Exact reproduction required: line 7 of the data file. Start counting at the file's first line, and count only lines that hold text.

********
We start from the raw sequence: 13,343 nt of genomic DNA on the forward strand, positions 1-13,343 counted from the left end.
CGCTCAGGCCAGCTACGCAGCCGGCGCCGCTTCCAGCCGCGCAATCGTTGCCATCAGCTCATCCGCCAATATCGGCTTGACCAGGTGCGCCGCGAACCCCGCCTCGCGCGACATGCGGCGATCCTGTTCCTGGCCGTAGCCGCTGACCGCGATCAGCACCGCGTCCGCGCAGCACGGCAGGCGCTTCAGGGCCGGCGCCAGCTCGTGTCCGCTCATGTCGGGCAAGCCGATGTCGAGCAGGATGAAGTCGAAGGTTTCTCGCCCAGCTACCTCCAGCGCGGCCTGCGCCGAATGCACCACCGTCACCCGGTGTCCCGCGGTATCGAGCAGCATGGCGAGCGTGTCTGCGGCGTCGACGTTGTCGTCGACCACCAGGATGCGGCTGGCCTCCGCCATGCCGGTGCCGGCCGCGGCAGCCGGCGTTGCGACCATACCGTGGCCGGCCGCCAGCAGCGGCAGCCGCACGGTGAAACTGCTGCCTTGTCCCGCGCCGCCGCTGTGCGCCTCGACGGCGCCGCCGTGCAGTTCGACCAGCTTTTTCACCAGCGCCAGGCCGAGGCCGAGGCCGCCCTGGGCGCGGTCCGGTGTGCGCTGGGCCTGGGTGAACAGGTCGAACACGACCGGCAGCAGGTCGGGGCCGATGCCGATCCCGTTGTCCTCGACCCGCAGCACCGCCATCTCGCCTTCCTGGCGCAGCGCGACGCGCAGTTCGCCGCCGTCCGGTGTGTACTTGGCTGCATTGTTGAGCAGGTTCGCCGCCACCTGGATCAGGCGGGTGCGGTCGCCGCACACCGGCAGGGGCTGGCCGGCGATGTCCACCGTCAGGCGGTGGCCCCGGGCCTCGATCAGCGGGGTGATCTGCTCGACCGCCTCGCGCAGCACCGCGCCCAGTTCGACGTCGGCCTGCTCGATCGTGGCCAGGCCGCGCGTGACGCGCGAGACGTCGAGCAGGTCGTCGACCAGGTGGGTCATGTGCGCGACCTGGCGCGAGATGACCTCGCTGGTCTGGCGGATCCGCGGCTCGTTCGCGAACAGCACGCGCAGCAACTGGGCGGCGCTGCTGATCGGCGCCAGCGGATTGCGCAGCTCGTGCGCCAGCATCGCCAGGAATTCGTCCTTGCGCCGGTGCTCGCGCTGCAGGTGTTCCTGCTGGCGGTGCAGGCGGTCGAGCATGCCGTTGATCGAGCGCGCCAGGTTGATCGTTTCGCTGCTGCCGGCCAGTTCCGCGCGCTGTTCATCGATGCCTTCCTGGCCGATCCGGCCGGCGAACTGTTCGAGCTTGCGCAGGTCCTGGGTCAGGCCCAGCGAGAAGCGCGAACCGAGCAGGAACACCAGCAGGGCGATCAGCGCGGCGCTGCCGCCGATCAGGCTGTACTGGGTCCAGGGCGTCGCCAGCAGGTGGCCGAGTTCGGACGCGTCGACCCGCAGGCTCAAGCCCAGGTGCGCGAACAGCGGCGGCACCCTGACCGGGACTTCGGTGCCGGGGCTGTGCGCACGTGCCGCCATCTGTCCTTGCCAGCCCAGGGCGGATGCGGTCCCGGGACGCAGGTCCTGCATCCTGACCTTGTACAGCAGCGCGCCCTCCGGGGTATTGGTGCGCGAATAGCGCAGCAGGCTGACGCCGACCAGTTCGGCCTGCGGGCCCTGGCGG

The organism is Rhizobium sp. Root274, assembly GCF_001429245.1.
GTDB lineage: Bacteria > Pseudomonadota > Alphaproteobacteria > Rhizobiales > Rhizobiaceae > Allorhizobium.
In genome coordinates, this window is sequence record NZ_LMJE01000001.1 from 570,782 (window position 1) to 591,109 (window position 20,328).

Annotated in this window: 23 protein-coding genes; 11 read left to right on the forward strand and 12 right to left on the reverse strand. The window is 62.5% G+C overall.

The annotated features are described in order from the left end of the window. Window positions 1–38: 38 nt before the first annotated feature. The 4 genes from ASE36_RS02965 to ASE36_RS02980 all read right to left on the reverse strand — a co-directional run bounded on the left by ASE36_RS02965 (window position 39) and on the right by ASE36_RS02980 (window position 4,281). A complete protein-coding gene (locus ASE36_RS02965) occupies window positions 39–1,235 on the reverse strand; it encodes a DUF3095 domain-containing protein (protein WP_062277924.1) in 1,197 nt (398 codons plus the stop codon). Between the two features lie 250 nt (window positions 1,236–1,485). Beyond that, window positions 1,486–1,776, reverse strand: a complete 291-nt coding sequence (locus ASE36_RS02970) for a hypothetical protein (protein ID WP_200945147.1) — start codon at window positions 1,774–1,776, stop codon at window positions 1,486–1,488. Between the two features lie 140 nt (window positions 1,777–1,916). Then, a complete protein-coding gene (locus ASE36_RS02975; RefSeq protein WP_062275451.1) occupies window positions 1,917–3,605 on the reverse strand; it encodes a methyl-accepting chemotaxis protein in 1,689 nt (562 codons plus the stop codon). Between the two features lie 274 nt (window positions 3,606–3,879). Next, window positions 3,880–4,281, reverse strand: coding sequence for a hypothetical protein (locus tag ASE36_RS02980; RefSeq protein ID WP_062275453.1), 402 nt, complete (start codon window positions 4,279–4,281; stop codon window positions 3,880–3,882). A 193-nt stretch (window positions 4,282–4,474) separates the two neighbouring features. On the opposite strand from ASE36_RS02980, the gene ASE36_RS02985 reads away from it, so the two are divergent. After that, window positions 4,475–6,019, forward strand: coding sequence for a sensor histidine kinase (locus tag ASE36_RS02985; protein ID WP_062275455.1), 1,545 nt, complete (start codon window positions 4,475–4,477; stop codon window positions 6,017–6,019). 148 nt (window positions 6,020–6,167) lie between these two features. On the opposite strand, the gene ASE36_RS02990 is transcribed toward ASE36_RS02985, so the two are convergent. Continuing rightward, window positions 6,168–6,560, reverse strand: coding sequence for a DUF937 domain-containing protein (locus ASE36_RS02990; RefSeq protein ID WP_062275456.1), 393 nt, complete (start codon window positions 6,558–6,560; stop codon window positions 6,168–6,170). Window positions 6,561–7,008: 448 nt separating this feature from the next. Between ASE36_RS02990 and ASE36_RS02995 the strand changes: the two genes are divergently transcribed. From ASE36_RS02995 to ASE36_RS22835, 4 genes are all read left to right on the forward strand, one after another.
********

The annotated features are described in order from the left end of the window. Window positions 1–38: 38 nt before the first annotated feature. The 4 genes from ASE36_RS02965 to ASE36_RS02980 all read right to left on the reverse strand — a co-directional run bounded on the left by ASE36_RS02965 (window position 39) and on the right by ASE36_RS02980 (window position 4,281). A complete protein-coding gene (locus ASE36_RS02965) occupies window positions 39–1,235 on the reverse strand; it encodes a DUF3095 domain-containing protein (protein WP_062277924.1) in 1,197 nt (398 codons plus the stop codon). Between the two features lie 250 nt (window positions 1,236–1,485). Beyond that, window positions 1,486–1,776, reverse strand: a complete 291-nt coding sequence (locus ASE36_RS02970) for a hypothetical protein (protein ID WP_200945147.1) — start codon at window positions 1,774–1,776, stop codon at window positions 1,486–1,488. Between the two features lie 140 nt (window positions 1,777–1,916). Then, a complete protein-coding gene (locus ASE36_RS02975; RefSeq protein WP_062275451.1) occupies window positions 1,917–3,605 on the reverse strand; it encodes a methyl-accepting chemotaxis protein in 1,689 nt (562 codons plus the stop codon). Between the two features lie 274 nt (window positions 3,606–3,879). Next, window positions 3,880–4,281, reverse strand: coding sequence for a hypothetical protein (locus tag ASE36_RS02980; RefSeq protein ID WP_062275453.1), 402 nt, complete (start codon window positions 4,279–4,281; stop codon window positions 3,880–3,882). A 193-nt stretch (window positions 4,282–4,474) separates the two neighbouring features. On the opposite strand from ASE36_RS02980, the gene ASE36_RS02985 reads away from it, so the two are divergent. After that, window positions 4,475–6,019, forward strand: coding sequence for a sensor histidine kinase (locus tag ASE36_RS02985; protein ID WP_062275455.1), 1,545 nt, complete (start codon window positions 4,475–4,477; stop codon window positions 6,017–6,019). 148 nt (window positions 6,020–6,167) lie between these two features. On the opposite strand, the gene ASE36_RS02990 is transcribed toward ASE36_RS02985, so the two are convergent. Continuing rightward, window positions 6,168–6,560, reverse strand: coding sequence for a DUF937 domain-containing protein (locus ASE36_RS02990; RefSeq protein ID WP_062275456.1), 393 nt, complete (start codon window positions 6,558–6,560; stop codon window positions 6,168–6,170). Window positions 6,561–7,008: 448 nt separating this feature from the next. Between ASE36_RS02990 and ASE36_RS02995 the strand changes: the two genes are divergently transcribed. From ASE36_RS02995 to ASE36_RS22835, 4 genes are all read left to right on the forward strand, one after another.